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Postcards from the Grander Canyon

September 26, 2004

As the largest feature of its kind in the solar system, the martian canyon, Valles Marineris, stretches an equivalent terrestrial distance from New York to Los Angeles. But getting a robotic explorer down into the canyon floor challenges even the most intrepid of navigators.

Astrobiology Magazine — If the martian canyon, Valles Marineris, were on Earth, it would stretch from New York to Los Angeles. It is the largest canyon in the solar system (more than 4,000 kilometers (2,500 miles) long with 5 to 10 kilometers (3 to 6 miles) relief from floors to tops of surrounding plateaus).

The image (below) from the Mars Global Surveyor (MGS) Mars Orbiter Camera (MOC) shows a thick, massive outcrop of light-toned rock exposed within eastern Candor Chasma, part of the vast Valles Marineris trough system.

Dark, windblown sand has banked against the lower outcrop slopes. Outcrops such as this in the Valles Marineris chasms have been known since Mariner 9 images were obtained in 1972. However, the debate as to whether these represent sedimentary or igneous rocks has not been settled within the Mars science community.

In either case, they have the physical properties of sedimentary rock (that is, they are formed of fine-grained materials), but some igneous rocks made up of volcanic ash may also exhibit these properties.

During its mapping operations, the Global Surveyor spacecraft circles Mars once every 118 minutes at an average altitude of 378 kilometers (235 miles). After mapping finishes, the spacecraft also functions as a communications satellite to relay data back to Earth from surface landers such as the Mars Exploration rovers now on opposite sides of the red planet.

Looking down on such a six-mile deep crevass presents a spectacular landscape, even when seen from high overhead in orbit. Such oblique views, resembling how a person looking out a window might view across the broad Martian horizon, have a special appeal, according to Dr. Bill Hartmann, a member of the imaging team that works with the Mars Global Surveyor.”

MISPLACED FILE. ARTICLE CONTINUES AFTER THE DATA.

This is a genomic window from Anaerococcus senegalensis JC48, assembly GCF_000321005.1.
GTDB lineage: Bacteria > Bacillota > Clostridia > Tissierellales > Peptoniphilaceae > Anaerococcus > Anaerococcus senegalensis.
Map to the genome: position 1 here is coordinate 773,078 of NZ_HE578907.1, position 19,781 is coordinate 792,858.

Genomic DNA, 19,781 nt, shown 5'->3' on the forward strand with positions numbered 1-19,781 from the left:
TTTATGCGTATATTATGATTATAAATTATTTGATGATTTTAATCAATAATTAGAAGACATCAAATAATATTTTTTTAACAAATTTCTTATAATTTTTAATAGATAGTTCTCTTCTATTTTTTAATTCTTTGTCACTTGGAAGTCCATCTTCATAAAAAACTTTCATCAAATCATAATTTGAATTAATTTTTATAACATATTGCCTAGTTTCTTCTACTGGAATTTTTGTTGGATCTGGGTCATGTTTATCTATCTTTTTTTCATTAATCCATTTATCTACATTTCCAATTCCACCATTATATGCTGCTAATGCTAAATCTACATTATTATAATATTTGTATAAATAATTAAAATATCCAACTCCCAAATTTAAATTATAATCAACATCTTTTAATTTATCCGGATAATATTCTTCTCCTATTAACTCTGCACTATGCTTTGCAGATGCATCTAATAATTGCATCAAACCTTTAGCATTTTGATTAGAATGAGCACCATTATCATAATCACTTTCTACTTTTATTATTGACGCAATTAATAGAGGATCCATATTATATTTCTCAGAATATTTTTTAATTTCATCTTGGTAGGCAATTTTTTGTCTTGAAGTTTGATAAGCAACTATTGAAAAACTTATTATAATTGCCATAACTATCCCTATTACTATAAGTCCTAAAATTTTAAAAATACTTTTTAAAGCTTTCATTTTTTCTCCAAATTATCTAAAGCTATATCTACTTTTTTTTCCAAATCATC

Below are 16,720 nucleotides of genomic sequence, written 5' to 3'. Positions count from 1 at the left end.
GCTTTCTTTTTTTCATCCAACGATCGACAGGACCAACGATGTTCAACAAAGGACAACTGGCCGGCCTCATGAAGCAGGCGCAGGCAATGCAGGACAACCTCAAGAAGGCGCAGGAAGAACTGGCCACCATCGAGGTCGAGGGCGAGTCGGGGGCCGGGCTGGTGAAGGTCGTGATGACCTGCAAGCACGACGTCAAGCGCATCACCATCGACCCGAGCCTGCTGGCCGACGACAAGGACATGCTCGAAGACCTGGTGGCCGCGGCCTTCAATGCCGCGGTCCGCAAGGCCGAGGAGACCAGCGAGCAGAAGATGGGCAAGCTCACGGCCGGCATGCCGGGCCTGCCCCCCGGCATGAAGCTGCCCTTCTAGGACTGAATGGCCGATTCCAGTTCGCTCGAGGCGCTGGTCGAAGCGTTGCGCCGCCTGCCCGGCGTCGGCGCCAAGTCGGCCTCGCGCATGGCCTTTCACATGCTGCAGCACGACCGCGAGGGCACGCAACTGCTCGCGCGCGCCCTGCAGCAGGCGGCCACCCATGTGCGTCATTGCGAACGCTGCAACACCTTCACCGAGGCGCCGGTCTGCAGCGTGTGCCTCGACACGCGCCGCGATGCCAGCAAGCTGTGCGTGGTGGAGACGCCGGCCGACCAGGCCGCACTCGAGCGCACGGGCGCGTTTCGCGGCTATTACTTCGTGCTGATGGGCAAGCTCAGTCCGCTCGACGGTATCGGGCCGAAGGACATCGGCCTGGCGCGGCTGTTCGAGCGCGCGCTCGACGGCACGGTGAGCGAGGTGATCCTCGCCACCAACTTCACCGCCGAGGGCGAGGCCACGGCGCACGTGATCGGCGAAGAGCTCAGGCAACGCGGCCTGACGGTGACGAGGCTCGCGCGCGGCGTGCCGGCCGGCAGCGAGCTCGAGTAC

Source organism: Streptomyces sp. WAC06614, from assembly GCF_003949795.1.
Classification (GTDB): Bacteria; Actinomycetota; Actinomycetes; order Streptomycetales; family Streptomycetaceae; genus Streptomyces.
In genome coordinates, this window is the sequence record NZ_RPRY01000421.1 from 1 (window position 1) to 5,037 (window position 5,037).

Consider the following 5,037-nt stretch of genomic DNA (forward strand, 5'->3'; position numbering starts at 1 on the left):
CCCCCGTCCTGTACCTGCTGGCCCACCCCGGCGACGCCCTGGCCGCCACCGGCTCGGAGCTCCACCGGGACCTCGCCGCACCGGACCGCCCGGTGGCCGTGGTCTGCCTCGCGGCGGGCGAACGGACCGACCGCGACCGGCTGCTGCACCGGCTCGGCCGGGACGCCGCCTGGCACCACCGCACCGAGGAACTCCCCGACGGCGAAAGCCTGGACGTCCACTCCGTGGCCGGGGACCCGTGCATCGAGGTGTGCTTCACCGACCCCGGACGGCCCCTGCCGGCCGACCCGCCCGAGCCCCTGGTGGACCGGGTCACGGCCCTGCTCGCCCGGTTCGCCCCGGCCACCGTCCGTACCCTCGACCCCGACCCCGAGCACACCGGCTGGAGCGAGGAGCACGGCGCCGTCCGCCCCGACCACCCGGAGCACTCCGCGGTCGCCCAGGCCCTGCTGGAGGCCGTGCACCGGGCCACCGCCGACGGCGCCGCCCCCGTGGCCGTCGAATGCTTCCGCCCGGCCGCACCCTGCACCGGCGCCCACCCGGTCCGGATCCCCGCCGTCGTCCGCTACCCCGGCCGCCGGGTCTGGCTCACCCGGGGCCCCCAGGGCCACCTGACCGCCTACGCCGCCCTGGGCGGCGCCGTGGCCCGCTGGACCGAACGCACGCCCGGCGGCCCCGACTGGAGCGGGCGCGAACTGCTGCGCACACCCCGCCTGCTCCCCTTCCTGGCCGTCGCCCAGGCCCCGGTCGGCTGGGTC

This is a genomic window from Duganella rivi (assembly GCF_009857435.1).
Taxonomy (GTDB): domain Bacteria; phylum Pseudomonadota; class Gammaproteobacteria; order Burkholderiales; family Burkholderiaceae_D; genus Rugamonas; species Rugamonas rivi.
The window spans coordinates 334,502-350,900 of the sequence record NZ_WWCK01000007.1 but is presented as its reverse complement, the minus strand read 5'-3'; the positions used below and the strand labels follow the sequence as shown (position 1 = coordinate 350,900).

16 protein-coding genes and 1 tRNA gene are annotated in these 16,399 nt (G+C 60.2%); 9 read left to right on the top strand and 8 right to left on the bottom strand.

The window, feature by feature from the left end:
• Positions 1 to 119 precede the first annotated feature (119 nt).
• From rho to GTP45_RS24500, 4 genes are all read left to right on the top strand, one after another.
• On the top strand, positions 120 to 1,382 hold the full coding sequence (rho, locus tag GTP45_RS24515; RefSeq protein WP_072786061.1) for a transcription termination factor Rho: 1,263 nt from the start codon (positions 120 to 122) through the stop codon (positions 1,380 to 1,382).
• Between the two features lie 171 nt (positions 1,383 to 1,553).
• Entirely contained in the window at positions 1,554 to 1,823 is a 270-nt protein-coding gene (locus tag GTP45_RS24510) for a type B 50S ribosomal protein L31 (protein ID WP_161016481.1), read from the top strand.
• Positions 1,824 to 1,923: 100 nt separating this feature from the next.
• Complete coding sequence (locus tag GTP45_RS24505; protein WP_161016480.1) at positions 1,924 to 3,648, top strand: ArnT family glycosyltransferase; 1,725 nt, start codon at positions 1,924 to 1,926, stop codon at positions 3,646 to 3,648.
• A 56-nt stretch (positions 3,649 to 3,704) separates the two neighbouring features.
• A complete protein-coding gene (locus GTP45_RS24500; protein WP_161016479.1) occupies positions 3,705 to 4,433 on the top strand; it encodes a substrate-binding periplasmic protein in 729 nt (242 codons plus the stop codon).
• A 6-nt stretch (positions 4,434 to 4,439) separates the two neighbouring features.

There are a number of regions I’d like to see photographed in that ‘human’ oblique view angle, the way we are used to seeing the land from our airplane windows. I think that they inspire a broader, more holistic view that lets us see Mars in the context of our terrestrial experience (not as an alien “target”), and that in turn inspires new thinking, a new sense of relationships, and new questions.”

“I’d love to see obliques looking down Valles Marineris , across some of the big frosty craters, across some of the lava flows, down big riverbed channels like Ares Vallis and Ma’adim Vallis, and so on”, concluded Hartmann.

To the west of Candor, one finds more intricate chasms that span the equatorial regions. The Odyssey spacecraft has taken some great pictures of Valles Marineris (left), including Ius Chasma in the west, and Coprates Chasma to the east.

The hill formation on the bottom half of the image separates Ophir (northern) and Candor (southern) Chasmas. The top half of the image shows an interesting wind etched rock formation in Ophir Chasma.

While also linking into the solar system’s first satellite constellation that relays surface pictures from Mars, Odyssey is used to determine the distribution of minerals, particularly those that can only form in the presence of water.

It will be difficult to get an eventual lander into such rugged terrain. As James Kasting of Penn State points out: “We want to understand the surface of Mars like we understand the surface of the Earth. We’ll learn something by robotic missions, we’re learning lots right now from the current missions, but we won’t understand Mars like we understand the Earth until we get teams of geologists up there with rock hammers, clambering down Valis Marineris and looking at the whole stratigraphic sequence that is very difficult to get to robotically.”

Planet at a Glance

– Highest point is Olympus Mons, a huge shield volcano about 26 kilometers (16 miles) high and 600 kilometers (370 miles) across; has about the same area as Arizona

– Canyon system of Valles Marineris is largest and deepest known in solar system; extends more than 4,000 kilometers (2,500 miles) and has 5 to 10 kilometers (3 to 6 miles) relief from floors to tops of surrounding plateaus

– “Canals” observed by Giovanni Schiaparelli and Percival Lowell about 100 years ago were a visual illusion in which dark areas appeared connected by lines.

– The Mariner 9 and Viking missions of the 1970s, however, established that Mars has channels possibly cut by ancient rivers Moons

– Two irregularly shaped moons, each only a few kilometers wide

– Larger moon named Phobos (“fear”); smaller is Deimos (“terror”), named for attributes personified in Greek mythology as sons of the god of war

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